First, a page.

Turn off the tv, put down the newspaper, and spin this record. Both your head and your heart (and your nerves!) will thank me later. Virelles’ deep commitment to research and building upon his already stellar body of work continues to impress and yield damn fine sounds!

learn more at Pi Recordings and buy at your local record store, bandcamp, or Amazon

 

 

Anguish – Anguish (RareNoise Records)

Will Brooks and Mike Mare from New Jersey group Dälek have started a new project called Anguish, and it is an undeniable exercise in creating the darkest of moods, not unlike a Bill Laswell production from the late 80s/early 90s. They have brought keyboardist Hans Joachim Irmler from German krautrock legends Faust, as well as tenor saxophonist Mats Gustafsson and drummer Andreas Werliin from Fire! Orchestra along for the ride…and what a heavy, head-knoddingly excellent ride it is.

The tone of Anguish is decidedly bleak, a result of not only the maniacal blowing of Gustafsson, but also the hard-hitting, hyper-realistic lyrics and gritty, teeth-barring production of Brooks. Recorded in just three days during the summer of 2018 at Faust’s Scheer, a repurposed factory in Swabia, Germany, this is not music for the faint of heart. That said, Anguish does more in its little over 40 minutes to energize me than most releases this year – it’s a rally cry for those who refuse to stand idly by while injustices pile up by the minute.

Even if it might not initially sound quite right on paper, this collaboration makes perfect sense and the fruits of it are outstanding. I can’t get enough of this stuff.

learn more at RareNoise Records and buy at your local record store, bandcamp, or Amazon

 

 

Marcus Strickland – People of the Sun (Blue Note Records / Revive Music)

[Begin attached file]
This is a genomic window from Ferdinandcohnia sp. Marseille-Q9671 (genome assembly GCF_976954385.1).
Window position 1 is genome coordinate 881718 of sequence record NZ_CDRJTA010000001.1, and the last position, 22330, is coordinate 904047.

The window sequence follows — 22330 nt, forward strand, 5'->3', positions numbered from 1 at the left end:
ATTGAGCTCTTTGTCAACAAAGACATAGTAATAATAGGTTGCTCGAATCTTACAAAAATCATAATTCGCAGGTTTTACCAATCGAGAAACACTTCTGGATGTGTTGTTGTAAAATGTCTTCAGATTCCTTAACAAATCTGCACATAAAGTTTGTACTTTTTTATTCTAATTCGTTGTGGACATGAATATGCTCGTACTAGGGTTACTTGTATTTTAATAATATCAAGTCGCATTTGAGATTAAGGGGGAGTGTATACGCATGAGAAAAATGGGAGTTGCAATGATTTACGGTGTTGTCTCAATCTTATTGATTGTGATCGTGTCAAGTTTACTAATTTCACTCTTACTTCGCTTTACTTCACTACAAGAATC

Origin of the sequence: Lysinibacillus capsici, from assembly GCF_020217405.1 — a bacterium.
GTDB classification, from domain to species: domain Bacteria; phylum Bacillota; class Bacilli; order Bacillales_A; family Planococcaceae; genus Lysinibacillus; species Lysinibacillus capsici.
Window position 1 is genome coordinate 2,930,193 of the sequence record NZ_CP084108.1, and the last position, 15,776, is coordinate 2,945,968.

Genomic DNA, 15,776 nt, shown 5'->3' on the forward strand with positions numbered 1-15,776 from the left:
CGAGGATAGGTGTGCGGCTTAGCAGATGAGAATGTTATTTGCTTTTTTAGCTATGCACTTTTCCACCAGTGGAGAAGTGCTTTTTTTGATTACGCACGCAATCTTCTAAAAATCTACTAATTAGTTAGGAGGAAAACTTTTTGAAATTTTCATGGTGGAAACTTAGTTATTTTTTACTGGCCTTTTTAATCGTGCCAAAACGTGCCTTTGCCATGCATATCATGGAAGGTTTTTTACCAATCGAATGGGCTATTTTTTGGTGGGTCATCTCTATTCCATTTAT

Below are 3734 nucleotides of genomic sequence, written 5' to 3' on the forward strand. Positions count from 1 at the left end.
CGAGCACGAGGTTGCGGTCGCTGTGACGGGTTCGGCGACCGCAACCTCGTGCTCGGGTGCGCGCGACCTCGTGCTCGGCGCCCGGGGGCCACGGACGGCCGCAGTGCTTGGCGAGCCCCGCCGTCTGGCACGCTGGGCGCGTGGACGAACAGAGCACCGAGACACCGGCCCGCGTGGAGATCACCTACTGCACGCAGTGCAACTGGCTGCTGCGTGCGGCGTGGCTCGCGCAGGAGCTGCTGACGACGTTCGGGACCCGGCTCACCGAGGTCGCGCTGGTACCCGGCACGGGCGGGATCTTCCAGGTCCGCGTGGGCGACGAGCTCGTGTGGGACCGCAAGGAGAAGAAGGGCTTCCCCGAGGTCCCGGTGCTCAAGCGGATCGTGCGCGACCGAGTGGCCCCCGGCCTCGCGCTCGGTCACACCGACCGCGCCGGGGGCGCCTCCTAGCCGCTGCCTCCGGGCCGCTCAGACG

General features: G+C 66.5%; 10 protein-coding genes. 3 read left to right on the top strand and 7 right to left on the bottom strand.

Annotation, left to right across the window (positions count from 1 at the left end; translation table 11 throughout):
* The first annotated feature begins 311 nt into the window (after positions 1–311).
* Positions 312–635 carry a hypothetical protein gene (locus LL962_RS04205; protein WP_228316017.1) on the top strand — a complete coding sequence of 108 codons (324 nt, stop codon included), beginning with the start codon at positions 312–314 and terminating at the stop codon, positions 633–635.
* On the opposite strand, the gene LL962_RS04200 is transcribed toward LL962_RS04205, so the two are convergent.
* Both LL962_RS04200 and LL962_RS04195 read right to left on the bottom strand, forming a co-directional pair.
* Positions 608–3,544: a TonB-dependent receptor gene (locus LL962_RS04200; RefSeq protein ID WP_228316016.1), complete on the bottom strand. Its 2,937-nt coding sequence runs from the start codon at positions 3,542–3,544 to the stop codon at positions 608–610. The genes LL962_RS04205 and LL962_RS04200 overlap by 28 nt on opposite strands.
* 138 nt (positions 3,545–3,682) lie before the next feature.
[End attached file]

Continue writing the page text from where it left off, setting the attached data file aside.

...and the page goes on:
I really dig how Brooklyn composer-saxophonist Marcus Strickland continues to shoot for a fresh approach with his new Blue Note release, People of the Sun. Continuing the work he started with Meshell Ndegeocello on 2016’s Nihil Novi, there is no doubting the appeal of the band, production, and arrangements, and I anticipate a hit with this one, inasmuch as there can be a hit in 2018.

Strikland convened his Twi-Life group (organist Mitch Henry, bassist Kyle Miles, and drummer Charles Haynes) for POTS to take a stroll through all the great black music that has help shape him into the musician he is in 2018, namely West African griot and Afrobeat as well as post-bop, funk-soul, and beat music. The stew he has created here is quite delicious and always heavily grooving. He has also apparently really gotten into the bass clarinet, which is always a plus in the right hands, and in Strickland’s, it is.

This record works in no small part due to the fact that it’s not trying so hard to be a jazz record on Blue Note: the inclusion of undeniably non-jazz vocal performances by Bilal, Pharoahe Monch, Greg Tate, Akie Bermiss, and Jermaine Holmes is a very smart step forward in getting great music in front of a bigger audience without spinning wheels or sacrificing integrity.

learn more at Blue Note Records and buy at your local record store or at Amazon

 

 

Patrick Shiroishi – Sparrow’s Tongue (Fort Evil Fruit)

Patrick Shiroishi is a Japanese-American multi-instrumentalist & composer based in Los Angeles, CA who is building quite a resume with an array of interesting creative musical projects, most recently, The Musical Tracing Ensemble, Danketsu 9, and Sunreader. He has also just released his sixth solo saxophone record, Sparrow’s Tongue. 

ST features Shiroishi on alto, tenor & soprano saxophones, field recordings, and snare drum, with poetry (tankas) by Shiroishi’s grandfather, Seiji Inoue, which is recited by his mother, Uzuko Shiroishi. In the artist’s words, “two pieces focus in on overtones via tenor and alto, two pieces focus on playing the alto and soprano simultaneously, with the fifth piece playing the soprano into a snare drum to create a kind of feed-back with the instrument interplaying with an audio recording of an atomic bomb slowed and reversed.”

Overall, it is quite a minimal affair, creating intriguing impressions through subtle extended saxophone techniques, the juxtaposition of disparate ambient environments, and recited Japanese poetry – one tanka translates to “I know my spirit will separate from my body someday / but now, my spirit heats me up”. This being my first experience with Shiroishi’s work, I am intrigued to see where he goes from here, as I like what I hear.

learn more at Shiroishi’s website and buy at your local record store or bandcamp